WashTech's potential interested CWA, which now has more HTMLers in its ranks since newspapers started launching Web sites. CWA's involvement with Internet workers and HTML coders is what interested WashTech. "We're recognizing that the people who work in the high tech field on the Web are a lot more like [Newspaper Guild] members than the traditional CWA members," says Geist. "We feel like we have the connection there. It's a matter of putting in some time and working with people who have a need for some voice in the workplace."
Labor movement experts acknowledge that tech workers haven't been on the radar screen of organized labor, which largely has had little interest in organizing smaller groups, preferring bigger blocks in the textile, service, banking, and finance industries, says professor Joseph Wilson, director of the Graduate Center for Worker Education at Brooklyn College. Organizing techies isn't the easiest of jobs: "You don't find [technologists] in general in large concentrations, not like the steel workers with 10,000 workers in one location," says Wilson.
The transient nature of many technology jobs, the high number of independent contractors, and relatively high pay also make it difficult to organize these workers. In addition, jurisdictional disputes within the union movement clog things up. Should tech workers be in CWA or the American Federation of State, County, and Municipal Employees (AFSCME)? Add a general uneasiness about labor unions, Republican politics, and rounding up techies "starts to look like trying to heard Chihuahuas," says Wilson.
Political climate tends to be anti-union
The current political climate is generally anti-union and has been since President Ronald Reagan broke up the air traffic controllers strike in the '80s.
On a federal level, tech workers also have people like Sen. Connie Mack (R-Fla.) to worry about. Mack sponsored S.1924, the Technical Workers Fairness Act of 1998, a bill that would have lifted the IRS ruling that banned companies from asking independent workers to be bodies in seats punching a time clock. The bill died in committee and wasn't reintroduced in 1999, though the same provision may be added to the Senate Finance Committee's July tax bill, according to Mack spokeswoman Nancy Segerdahl. (As we went to production, the measure hadn't been added.)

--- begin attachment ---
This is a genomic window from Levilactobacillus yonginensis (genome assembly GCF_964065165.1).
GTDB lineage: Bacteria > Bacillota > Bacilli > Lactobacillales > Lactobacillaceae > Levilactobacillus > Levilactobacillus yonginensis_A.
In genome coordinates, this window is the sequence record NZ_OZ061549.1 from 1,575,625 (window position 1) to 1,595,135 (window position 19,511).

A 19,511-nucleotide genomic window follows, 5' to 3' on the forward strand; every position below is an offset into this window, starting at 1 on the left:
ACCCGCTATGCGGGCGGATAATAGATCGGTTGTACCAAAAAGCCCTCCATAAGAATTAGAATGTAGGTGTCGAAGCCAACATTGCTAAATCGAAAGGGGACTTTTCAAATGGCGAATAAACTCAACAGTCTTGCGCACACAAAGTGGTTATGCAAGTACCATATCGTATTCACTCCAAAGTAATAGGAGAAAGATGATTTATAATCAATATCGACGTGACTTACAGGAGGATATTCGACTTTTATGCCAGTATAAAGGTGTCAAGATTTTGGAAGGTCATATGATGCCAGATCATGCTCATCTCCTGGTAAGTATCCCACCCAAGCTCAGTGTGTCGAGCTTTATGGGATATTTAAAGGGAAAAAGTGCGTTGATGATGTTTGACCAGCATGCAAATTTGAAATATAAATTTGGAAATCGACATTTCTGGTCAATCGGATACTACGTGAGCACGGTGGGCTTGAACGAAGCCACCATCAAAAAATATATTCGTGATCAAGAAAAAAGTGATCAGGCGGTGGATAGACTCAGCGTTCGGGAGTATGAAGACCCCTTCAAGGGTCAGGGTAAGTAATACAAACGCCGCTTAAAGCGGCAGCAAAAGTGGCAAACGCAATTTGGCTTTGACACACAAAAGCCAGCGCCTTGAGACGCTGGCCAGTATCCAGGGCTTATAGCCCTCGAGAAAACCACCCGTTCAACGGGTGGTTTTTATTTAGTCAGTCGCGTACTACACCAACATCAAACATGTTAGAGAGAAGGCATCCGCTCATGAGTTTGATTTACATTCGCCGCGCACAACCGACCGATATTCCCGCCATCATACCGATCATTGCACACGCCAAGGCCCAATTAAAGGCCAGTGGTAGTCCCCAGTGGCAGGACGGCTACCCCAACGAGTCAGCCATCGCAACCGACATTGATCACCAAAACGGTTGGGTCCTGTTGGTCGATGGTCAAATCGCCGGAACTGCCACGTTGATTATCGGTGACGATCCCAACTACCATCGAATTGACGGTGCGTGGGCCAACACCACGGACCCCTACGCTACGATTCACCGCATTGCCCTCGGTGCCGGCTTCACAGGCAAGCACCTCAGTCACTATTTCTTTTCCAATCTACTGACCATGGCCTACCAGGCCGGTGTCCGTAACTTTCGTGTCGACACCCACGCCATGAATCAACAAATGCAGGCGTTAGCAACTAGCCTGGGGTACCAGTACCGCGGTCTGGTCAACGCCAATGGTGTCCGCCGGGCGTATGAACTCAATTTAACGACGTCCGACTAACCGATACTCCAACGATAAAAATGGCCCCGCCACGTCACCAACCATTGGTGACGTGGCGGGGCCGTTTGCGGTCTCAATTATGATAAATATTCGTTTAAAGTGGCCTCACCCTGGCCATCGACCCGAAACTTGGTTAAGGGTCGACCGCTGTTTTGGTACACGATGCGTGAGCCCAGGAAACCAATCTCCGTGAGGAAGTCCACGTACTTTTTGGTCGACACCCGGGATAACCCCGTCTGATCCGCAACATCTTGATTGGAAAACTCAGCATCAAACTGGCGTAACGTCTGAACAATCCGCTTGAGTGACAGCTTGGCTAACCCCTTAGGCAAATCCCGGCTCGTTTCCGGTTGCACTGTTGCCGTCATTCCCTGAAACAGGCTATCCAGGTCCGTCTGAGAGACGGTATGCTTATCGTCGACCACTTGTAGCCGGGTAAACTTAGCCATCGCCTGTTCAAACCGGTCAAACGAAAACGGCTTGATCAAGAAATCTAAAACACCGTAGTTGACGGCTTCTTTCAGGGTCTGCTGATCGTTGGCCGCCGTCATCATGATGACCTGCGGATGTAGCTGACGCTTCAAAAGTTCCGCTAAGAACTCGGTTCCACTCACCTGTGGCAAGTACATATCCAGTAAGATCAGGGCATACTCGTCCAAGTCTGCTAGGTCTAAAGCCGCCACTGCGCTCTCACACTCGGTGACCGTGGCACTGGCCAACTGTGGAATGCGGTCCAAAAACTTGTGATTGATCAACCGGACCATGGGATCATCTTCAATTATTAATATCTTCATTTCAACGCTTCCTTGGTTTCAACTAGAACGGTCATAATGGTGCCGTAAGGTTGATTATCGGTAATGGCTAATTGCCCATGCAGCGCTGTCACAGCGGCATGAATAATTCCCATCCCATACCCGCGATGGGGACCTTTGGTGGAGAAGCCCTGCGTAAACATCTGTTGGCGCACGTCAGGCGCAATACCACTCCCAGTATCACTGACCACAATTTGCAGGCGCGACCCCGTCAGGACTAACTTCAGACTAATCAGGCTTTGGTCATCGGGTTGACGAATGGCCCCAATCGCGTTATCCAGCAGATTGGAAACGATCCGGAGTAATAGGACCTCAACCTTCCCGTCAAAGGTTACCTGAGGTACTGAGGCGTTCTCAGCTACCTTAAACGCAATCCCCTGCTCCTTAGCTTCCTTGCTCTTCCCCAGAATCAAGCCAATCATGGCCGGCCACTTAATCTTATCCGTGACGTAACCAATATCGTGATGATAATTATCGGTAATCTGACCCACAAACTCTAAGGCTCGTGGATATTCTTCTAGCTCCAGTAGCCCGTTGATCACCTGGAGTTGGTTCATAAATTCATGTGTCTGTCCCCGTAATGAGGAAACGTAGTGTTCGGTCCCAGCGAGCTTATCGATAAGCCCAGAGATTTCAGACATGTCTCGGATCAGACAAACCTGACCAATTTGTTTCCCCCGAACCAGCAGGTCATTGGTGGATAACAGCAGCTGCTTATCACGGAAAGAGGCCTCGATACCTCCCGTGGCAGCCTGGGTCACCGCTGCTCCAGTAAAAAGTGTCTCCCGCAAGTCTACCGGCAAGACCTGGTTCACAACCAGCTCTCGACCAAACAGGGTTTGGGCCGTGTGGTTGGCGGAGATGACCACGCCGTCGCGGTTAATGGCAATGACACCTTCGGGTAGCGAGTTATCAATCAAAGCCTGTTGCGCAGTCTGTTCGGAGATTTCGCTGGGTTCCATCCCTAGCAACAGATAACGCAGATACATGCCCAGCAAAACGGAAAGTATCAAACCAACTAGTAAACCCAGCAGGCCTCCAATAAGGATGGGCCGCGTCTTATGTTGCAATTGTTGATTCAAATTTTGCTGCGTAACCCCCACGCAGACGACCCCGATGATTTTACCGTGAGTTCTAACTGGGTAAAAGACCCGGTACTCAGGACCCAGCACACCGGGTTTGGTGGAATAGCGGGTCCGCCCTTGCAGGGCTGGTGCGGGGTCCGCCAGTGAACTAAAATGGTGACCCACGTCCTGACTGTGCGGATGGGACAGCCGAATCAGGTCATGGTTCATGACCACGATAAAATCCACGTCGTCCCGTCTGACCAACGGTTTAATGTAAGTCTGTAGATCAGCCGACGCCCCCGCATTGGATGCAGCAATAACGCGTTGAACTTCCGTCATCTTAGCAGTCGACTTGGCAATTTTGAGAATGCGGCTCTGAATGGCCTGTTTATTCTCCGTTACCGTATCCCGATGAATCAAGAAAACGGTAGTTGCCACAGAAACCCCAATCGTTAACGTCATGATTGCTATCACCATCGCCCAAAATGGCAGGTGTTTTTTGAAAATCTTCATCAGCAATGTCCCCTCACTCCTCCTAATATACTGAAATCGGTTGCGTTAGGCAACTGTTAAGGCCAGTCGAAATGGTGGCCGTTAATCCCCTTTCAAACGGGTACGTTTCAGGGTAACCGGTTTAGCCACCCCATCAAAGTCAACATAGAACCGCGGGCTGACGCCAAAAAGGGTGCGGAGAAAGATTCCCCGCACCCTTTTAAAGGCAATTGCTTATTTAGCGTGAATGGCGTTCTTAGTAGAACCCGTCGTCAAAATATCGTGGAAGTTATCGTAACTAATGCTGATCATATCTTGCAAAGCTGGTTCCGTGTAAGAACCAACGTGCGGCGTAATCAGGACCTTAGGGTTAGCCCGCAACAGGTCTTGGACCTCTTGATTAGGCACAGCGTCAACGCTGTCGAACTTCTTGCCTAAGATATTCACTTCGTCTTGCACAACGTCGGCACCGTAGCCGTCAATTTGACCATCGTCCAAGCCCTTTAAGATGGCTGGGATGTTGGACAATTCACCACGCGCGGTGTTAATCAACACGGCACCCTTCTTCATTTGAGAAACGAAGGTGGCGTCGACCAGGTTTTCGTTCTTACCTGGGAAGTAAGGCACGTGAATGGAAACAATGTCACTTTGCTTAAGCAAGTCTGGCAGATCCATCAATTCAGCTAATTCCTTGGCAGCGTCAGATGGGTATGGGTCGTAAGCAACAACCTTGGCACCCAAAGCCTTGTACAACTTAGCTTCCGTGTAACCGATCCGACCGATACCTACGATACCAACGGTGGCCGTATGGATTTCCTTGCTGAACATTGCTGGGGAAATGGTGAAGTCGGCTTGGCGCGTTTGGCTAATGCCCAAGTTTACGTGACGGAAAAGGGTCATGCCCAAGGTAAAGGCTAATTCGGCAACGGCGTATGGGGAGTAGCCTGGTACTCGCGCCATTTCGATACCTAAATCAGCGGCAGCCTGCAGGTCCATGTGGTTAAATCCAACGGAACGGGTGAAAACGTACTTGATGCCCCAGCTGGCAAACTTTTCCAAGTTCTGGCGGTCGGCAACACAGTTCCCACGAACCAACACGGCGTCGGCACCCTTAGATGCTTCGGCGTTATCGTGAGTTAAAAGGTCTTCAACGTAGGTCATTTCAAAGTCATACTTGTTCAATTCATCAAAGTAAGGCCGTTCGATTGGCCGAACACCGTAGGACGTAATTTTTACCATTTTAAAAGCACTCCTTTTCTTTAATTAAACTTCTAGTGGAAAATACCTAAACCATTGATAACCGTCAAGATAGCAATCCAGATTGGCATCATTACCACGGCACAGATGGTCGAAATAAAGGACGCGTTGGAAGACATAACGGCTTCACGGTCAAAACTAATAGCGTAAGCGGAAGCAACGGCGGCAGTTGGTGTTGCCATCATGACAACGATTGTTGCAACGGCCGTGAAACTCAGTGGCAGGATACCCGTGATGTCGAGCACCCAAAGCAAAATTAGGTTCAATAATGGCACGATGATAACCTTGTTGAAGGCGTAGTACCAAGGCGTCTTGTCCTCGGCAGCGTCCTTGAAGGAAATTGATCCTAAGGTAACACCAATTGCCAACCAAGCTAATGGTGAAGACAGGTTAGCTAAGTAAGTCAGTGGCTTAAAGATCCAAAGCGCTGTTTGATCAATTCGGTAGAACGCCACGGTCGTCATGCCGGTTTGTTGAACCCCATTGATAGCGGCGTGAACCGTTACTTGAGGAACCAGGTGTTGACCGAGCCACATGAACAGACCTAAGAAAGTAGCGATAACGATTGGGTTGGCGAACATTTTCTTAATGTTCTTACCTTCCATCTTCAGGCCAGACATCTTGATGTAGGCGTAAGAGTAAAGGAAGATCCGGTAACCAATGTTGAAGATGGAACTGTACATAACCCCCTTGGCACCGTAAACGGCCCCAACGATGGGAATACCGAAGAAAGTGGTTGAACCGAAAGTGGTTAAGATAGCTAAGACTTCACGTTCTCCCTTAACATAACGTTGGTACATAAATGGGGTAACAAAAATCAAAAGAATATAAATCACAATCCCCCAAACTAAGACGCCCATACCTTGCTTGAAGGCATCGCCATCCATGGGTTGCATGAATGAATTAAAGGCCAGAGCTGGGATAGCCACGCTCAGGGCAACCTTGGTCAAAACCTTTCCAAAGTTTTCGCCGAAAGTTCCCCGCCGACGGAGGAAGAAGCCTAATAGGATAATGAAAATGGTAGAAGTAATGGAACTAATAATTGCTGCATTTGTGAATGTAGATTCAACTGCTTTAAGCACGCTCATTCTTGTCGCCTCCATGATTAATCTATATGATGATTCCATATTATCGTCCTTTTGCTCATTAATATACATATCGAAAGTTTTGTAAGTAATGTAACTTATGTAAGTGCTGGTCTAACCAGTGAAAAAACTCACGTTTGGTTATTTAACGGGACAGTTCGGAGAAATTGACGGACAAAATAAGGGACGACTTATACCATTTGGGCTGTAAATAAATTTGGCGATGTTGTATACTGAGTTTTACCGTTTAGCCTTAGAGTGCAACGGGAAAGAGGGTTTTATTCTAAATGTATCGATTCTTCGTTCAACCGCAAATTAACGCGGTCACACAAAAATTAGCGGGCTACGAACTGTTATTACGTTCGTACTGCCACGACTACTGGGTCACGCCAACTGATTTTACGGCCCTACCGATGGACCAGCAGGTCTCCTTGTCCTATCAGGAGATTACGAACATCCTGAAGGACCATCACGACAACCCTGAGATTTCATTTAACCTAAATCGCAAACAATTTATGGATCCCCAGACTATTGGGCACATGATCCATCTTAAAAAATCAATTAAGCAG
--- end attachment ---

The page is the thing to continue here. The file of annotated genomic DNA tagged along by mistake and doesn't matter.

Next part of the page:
It's not all bad news. In May 1999, the U.S. Ninth Circuit Court of Appeals reversed a previous court decision ruling that Microsoft had illegally denied independent workers and temps access to stock options. The court saw Microsoft's indies and permatemps as a non-autonomous group, building on the IRS's ruling that independents cannot be treated like full-time workers with regimented on-site hours.
"What this ruling does is limit an employer's ability to misclassify an employee as a temp worker," says Steven Festor, an attorney at Bendich, Stobaugh & Strong, the firm representing the Microsoft temps, as quoted in a Salon.com article.
Challenges to organizing
Tech unionizing challenges are proving surmountable. The workers are starting to embrace the concept; associations such as WashTech are bringing techies' concerns to policymakers, and the Internet, a preferred communications tool for technologists, makes it easier to organize and inform workers. "People are beginning to recognize that there's value to having a contract," says Rogers. "It really is a way to have a collective voice. All of the people at the top have contracts, so there's no reason that people in the workforce shouldn't have one, too."